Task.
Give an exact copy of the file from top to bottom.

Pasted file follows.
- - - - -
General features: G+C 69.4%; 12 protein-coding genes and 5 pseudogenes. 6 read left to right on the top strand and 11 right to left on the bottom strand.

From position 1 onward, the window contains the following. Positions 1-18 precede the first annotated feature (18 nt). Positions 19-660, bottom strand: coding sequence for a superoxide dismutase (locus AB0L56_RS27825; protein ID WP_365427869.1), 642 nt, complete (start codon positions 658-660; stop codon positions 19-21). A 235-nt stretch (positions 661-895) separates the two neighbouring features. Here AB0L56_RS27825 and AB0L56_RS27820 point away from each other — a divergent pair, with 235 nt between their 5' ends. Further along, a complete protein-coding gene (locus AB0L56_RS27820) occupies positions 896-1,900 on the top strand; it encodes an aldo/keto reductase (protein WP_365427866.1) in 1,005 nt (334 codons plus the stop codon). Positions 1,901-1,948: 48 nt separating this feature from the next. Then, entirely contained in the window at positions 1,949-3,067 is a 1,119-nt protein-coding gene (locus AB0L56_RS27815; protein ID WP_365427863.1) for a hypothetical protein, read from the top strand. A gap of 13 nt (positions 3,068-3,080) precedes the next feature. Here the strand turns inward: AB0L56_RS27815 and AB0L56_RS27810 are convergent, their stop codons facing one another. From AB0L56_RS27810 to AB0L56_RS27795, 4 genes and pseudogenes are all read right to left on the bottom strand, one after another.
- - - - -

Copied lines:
General features: G+C 69.4%; 12 protein-coding genes and 5 pseudogenes. 6 read left to right on the top strand and 11 right to left on the bottom strand.

From position 1 onward, the window contains the following. Positions 1-18 precede the first annotated feature (18 nt). Positions 19-660, bottom strand: coding sequence for a superoxide dismutase (locus AB0L56_RS27825; protein ID WP_365427869.1), 642 nt, complete (start codon positions 658-660; stop codon positions 19-21). A 235-nt stretch (positions 661-895) separates the two neighbouring features. Here AB0L56_RS27825 and AB0L56_RS27820 point away from each other — a divergent pair, with 235 nt between their 5' ends. Further along, a complete protein-coding gene (locus AB0L56_RS27820) occupies positions 896-1,900 on the top strand; it encodes an aldo/keto reductase (protein WP_365427866.1) in 1,005 nt (334 codons plus the stop codon). Positions 1,901-1,948: 48 nt separating this feature from the next. Then, entirely contained in the window at positions 1,949-3,067 is a 1,119-nt protein-coding gene (locus AB0L56_RS27815; protein ID WP_365427863.1) for a hypothetical protein, read from the top strand. A gap of 13 nt (positions 3,068-3,080) precedes the next feature. Here the strand turns inward: AB0L56_RS27815 and AB0L56_RS27810 are convergent, their stop codons facing one another. From AB0L56_RS27810 to AB0L56_RS27795, 4 genes and pseudogenes are all read right to left on the bottom strand, one after another.